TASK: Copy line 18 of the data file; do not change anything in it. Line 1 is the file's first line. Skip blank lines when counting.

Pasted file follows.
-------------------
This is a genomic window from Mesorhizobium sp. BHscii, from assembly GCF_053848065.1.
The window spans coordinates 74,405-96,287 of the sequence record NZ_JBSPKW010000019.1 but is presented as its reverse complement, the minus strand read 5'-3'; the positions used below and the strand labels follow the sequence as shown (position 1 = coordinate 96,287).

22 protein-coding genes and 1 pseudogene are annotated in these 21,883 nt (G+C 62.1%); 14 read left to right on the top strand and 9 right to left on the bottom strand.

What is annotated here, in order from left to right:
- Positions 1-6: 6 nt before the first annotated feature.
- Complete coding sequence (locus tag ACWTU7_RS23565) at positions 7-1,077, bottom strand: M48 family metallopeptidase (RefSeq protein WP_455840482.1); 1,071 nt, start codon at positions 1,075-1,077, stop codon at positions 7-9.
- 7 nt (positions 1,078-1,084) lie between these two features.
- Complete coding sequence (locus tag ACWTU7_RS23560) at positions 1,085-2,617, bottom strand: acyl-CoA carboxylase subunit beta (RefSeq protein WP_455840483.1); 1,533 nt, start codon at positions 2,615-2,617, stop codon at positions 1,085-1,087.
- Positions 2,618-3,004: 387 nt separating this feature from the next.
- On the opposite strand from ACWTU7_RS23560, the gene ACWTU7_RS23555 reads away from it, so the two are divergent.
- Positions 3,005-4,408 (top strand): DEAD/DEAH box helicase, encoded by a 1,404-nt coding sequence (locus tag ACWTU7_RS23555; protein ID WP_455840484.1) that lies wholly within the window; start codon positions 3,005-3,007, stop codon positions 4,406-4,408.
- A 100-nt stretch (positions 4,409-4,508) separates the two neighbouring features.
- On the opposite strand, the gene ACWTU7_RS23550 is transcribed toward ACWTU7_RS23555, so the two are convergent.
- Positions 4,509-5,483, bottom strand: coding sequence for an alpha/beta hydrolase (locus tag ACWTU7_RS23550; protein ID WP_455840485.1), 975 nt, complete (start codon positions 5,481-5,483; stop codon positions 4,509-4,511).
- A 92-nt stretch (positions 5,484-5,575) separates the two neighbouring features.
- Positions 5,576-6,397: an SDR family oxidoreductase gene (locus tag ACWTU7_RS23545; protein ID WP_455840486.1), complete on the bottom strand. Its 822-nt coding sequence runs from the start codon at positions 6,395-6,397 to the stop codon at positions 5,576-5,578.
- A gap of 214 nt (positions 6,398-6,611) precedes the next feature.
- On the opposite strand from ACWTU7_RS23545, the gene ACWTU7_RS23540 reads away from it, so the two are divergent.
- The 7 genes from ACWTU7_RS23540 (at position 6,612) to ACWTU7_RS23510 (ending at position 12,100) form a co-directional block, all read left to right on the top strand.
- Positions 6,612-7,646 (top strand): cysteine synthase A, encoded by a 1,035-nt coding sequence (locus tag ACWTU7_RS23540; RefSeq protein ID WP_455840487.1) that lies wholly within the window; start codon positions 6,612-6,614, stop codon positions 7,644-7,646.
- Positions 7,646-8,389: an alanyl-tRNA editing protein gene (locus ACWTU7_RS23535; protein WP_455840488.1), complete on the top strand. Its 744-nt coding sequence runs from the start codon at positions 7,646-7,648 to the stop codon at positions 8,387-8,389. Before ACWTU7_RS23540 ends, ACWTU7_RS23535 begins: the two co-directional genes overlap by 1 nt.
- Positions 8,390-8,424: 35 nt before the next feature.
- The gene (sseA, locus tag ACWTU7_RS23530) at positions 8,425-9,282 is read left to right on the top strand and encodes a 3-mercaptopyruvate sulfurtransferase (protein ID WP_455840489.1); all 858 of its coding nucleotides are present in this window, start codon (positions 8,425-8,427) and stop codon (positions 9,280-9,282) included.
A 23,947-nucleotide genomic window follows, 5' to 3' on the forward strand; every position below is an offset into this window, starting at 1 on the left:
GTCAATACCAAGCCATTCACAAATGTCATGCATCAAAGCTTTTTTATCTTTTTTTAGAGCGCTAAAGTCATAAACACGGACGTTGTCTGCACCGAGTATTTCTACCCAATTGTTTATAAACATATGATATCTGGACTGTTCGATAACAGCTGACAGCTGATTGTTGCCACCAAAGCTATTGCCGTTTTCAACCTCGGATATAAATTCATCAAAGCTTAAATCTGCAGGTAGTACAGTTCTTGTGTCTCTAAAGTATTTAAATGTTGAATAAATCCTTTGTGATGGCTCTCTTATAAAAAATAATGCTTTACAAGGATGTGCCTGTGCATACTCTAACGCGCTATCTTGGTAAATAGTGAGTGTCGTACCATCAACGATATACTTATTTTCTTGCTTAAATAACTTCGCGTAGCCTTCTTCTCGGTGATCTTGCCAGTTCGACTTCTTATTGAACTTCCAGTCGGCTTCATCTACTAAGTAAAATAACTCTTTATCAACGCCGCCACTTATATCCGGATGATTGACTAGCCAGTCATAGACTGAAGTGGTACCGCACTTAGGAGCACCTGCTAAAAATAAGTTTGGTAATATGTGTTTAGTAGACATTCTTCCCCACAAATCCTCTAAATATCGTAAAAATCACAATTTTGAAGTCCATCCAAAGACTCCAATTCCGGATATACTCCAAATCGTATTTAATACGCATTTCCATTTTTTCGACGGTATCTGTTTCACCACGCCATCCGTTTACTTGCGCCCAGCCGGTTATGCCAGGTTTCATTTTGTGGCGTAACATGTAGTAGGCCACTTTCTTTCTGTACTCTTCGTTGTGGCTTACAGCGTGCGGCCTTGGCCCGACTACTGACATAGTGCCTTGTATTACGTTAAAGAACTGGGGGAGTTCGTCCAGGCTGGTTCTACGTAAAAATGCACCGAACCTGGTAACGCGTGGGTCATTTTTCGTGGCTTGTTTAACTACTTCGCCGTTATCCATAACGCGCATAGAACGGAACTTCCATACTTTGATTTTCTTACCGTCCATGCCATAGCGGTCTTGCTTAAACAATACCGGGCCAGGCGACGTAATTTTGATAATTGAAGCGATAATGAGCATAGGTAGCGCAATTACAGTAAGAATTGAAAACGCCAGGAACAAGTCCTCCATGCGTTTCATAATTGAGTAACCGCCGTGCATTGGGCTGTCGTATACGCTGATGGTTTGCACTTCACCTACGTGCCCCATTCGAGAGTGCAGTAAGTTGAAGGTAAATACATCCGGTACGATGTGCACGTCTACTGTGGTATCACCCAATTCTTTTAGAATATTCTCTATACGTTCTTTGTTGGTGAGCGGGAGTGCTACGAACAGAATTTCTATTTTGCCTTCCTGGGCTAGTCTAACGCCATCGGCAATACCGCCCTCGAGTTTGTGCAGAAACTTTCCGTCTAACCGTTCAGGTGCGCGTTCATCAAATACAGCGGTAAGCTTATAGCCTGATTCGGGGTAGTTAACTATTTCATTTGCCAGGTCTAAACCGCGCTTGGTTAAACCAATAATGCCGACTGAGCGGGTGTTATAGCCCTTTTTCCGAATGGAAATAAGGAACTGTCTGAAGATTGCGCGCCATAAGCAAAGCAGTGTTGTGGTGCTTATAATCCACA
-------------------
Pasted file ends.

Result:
- On the opposite strand from ACWTU7_RS23545, the gene ACWTU7_RS23540 reads away from it, so the two are divergent.